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How To Be The Casino's Landlord

Back in the early 2000s, I used to write a column called "The Gaming Investor" for Casino Player magazine. As a result, I had a front-row seat to the gradual transformation that's taken place in the casino business over the years.

The days of cheap drinks and 99-cent shrimp cocktails are sadly gone for the most part. Once considered loss-leaders just to lure in gamblers, property owners have invested heavily to renovate and update their lounges, showrooms and buffets. These ancillary areas of operation now take in more cash than the casinos. As a result, Las Vegas isn't the Vegas Frank Sinatra knew -- or even the one that I marveled at for the first time in the late 1990s. Alongside high-rollers at the baccarat tables are affluent partygoers at swanky clubs who aren't shy about forking over $10,000 for a private VIP table. This diversification of the revenue stream means more ways to separate visitors from thier dollars -- and less reliance on Lady Luck (although we know the house always wins).

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Ontario stops funding problem gambling research agency, orders closure

The Ontario government has eliminated funding to an organization that researches problem gambling, ordering it to wind down operations by the summer.

Gambling Research Exchange Ontario was told last month that its entire $2.5 million annual budget had been cut by the province.

It will have to cease operations by mid-July and 14 staff members will lose their jobs.

The agency says it provides resources to prevent problem gambling that are used by front-line service providers including the Ontario Lottery and Gaming Corporation and Ontario’s Alcohol and Gaming Commission.

The cut comes as the Progressive Conservative government looks at ways to expand online gambling and has said it will allow free alcohol at casinos to allow operators to better compete with their American counterparts.

The government said it was making the cut so that it could focus on delivery of front-line services.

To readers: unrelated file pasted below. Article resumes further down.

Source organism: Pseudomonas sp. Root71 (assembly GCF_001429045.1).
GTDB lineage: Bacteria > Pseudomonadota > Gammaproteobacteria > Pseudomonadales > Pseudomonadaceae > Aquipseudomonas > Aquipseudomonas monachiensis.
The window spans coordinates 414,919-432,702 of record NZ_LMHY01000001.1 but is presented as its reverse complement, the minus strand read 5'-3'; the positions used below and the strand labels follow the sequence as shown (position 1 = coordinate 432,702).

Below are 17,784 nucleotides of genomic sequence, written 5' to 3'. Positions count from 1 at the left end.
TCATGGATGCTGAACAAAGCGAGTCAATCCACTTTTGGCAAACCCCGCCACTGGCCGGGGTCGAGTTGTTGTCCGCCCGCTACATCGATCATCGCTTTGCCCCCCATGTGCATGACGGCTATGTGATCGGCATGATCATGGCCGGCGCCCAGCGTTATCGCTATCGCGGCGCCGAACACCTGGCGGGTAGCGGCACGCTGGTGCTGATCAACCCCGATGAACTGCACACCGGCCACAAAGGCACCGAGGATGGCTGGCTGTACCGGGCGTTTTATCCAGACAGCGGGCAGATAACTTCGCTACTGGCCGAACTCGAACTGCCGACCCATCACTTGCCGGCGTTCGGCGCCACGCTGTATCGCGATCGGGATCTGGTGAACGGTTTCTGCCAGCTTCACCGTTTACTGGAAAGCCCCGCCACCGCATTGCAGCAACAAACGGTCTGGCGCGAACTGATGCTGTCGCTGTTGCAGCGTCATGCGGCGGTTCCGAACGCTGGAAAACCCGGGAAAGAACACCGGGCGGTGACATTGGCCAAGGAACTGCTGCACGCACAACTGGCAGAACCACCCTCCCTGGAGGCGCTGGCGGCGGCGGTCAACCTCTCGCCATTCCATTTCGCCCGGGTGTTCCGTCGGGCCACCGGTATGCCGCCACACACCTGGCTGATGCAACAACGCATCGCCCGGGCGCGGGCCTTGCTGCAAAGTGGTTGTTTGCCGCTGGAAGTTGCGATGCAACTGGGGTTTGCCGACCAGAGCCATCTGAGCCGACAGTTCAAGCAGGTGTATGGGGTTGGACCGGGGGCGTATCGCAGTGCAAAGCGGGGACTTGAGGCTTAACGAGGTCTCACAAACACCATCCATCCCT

The CEO of Gambling Research Exchange Ontario said the organization is disappointed it won’t be able to continue the work its done for 20 years. The knowledge and research built up over that time could be lost, said Trudy Smit Quosai.

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In raw confessional, Craig Carton says ‘I’m a gambling addict’

As cautionary tales go, it’s a horror story. It’s a video titled, “The Reckoning” — something like “The Shining,” except it’s based on facts.

It stars — likely in his last role until many pages fall from a calendar as seen in old prison movies — Craig Carton.

Carton, 50, is scheduled to stand before Judge Colleen McMahon in Manhattan federal court on Friday to be sentenced for a reported $5.6 million in gambling-driven financial fraud.

Carton ran a fraudulent bulk ticket business, promising investors prime seats to big concerts, but instead spent $7 million to pay off his own gambling debts. He faces as many as 45 years in prison, though prosecutors have recommended 5-7 years.

“The Reckoning” was apparently shot and edited six weeks ago, and was to be released to the public — as per Carton’s wishes — following Friday’s sentencing. If he prefers a jailhouse confession to a preemptive one designed to curry the court’s sympathy, that’s good on him. Either way, he’s headed to prison, no one left to con.

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FTC to Hold Workshop on Video Game Loot Boxes in August

The Federal Trade Commission is holding a public workshop on Aug. 7 to examine the consumer protection issues surrounding video game loot boxes, it announced on Friday.

The workshop is called “Inside the Game: Unlocking the Consumer Issues Surrounding Loot Boxes,” and it will feature industry representatives, consumer advocates, trade associations, academics, and government officials. They will discuss a variety of topics, including the origins and evolution of loot boxes, how they’re being marketed to consumers, and the potential behavioral impact they could have on children.

Loot boxes are in-game treasure chests containing a random assortment of virtual items. Players buy them using virtual currency they earn within the game or by spending real-world money. Some fear they’re too akin to gambling, and countries like Belgium and the Netherlands have already taken legal action against video game publishers who use them, forcing companies like Electronic Arts and Activision Blizzard to modify or remove them from their games entirely.

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Feds skill-games probe continues; Skilled Shamrock searched again

Around 11 a.m. Wednesday, law enforcement officials were seen walking in and out of the Skilled Shamrock at 4225 Hills and Dales Road NW.

PLAIN TWP. Federal law enforcement officials searched at least one skill-games business in Stark County on Wednesday as a criminal investigation continues.

“We’re conducting authorized court-related activities in the Canton, Ohio area,” Craig Casserly, a spokesman for the Internal Revenue Service, said on Wednesday.

Around 11 a.m. Wednesday, law enforcement officials were seen walking in and out of the Skilled Shamrock at 4225 Hills and Dales Road NW and loading boxes in unmarked vehicles. The “Open” sign continued to flash in the window.

Agencies on site included the IRS Criminal Investigation Division, the FBI, the Ohio Casino Control Commission and the Treasury Department’s Office of Inspector General.

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More states are betting on sports gambling. But for most, it's a losing wager.